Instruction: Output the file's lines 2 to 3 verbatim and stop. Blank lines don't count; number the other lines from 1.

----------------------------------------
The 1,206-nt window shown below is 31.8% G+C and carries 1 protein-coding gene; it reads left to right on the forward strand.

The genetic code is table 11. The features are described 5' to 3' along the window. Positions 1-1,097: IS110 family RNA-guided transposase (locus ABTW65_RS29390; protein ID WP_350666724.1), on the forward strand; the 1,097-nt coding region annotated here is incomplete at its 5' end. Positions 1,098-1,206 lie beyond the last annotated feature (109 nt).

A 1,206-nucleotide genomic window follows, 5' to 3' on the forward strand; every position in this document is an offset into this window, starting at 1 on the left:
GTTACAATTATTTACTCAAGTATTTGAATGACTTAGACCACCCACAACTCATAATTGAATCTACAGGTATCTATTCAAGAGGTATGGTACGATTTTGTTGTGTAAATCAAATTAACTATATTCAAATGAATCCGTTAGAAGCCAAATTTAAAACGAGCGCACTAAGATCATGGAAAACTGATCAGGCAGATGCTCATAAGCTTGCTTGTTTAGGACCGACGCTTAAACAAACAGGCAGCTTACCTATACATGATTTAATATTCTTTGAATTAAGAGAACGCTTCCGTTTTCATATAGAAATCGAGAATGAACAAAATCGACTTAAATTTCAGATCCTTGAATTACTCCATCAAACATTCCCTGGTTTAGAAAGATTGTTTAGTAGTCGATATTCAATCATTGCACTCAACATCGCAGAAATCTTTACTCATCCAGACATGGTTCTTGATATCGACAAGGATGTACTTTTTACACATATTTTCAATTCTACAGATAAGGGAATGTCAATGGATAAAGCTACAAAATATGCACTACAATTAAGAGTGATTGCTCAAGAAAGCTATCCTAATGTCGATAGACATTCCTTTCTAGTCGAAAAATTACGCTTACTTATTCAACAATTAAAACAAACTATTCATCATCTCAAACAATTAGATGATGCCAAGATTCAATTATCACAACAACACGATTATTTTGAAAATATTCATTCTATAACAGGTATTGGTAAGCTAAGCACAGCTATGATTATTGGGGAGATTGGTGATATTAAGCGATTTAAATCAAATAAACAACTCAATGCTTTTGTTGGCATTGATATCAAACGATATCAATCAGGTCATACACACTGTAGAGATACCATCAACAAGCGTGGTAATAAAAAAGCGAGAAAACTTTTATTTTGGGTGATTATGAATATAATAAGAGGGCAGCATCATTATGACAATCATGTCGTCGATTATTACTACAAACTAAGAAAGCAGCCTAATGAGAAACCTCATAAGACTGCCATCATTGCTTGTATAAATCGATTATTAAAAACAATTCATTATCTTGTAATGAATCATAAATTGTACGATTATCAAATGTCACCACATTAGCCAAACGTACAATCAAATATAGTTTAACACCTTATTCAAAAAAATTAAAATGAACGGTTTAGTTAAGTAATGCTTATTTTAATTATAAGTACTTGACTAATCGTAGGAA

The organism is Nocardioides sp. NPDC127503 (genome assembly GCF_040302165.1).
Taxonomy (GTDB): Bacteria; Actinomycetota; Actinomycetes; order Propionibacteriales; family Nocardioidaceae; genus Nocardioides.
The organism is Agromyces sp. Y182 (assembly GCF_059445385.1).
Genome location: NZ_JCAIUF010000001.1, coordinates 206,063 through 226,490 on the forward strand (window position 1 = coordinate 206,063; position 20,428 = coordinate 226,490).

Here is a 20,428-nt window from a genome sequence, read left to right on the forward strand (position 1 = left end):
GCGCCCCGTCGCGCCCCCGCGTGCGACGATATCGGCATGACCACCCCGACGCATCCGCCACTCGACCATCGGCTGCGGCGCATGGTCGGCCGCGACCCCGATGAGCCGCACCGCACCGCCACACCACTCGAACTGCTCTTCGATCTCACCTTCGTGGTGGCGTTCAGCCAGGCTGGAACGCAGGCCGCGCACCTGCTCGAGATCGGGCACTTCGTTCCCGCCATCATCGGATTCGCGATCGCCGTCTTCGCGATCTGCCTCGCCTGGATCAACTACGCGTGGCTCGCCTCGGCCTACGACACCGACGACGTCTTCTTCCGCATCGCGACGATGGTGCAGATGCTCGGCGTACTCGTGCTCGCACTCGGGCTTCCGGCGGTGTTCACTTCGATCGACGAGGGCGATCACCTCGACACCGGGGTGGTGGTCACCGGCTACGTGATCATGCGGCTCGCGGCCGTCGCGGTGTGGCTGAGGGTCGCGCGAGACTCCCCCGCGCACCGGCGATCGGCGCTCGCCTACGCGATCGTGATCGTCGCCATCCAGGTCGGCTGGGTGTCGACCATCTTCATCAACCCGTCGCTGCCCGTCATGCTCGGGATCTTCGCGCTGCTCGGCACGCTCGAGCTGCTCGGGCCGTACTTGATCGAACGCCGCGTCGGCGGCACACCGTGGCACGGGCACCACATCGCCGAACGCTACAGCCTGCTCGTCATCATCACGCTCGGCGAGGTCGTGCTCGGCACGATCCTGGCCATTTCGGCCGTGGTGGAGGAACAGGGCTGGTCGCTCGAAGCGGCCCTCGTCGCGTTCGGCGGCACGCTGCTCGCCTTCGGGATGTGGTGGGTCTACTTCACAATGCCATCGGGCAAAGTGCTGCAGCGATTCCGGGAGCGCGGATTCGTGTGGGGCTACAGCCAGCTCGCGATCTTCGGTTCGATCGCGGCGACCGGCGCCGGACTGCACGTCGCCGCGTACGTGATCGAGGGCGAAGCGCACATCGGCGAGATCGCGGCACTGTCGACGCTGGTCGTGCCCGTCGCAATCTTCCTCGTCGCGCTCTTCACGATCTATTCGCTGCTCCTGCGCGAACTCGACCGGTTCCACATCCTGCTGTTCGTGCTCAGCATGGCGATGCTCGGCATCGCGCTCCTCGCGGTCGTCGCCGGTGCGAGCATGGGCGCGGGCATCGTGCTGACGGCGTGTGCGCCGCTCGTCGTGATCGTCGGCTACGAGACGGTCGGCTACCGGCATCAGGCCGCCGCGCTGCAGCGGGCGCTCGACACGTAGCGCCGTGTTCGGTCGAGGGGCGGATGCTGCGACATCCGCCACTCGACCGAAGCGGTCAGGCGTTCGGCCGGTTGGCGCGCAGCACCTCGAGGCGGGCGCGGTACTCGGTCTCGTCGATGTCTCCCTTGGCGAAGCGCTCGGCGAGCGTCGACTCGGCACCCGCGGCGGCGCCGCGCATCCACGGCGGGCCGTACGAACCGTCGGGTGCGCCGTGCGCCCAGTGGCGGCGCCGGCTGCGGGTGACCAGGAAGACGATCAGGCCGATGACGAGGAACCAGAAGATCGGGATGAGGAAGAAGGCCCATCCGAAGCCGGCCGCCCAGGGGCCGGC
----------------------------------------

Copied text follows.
The genetic code is table 11. The features are described 5' to 3' along the window. Positions 1-1,097: IS110 family RNA-guided transposase (locus ABTW65_RS29390; protein ID WP_350666724.1), on the forward strand; the 1,097-nt coding region annotated here is incomplete at its 5' end. Positions 1,098-1,206 lie beyond the last annotated feature (109 nt).

A 1,206-nucleotide genomic window follows, 5' to 3' on the forward strand; every position in this document is an offset into this window, starting at 1 on the left: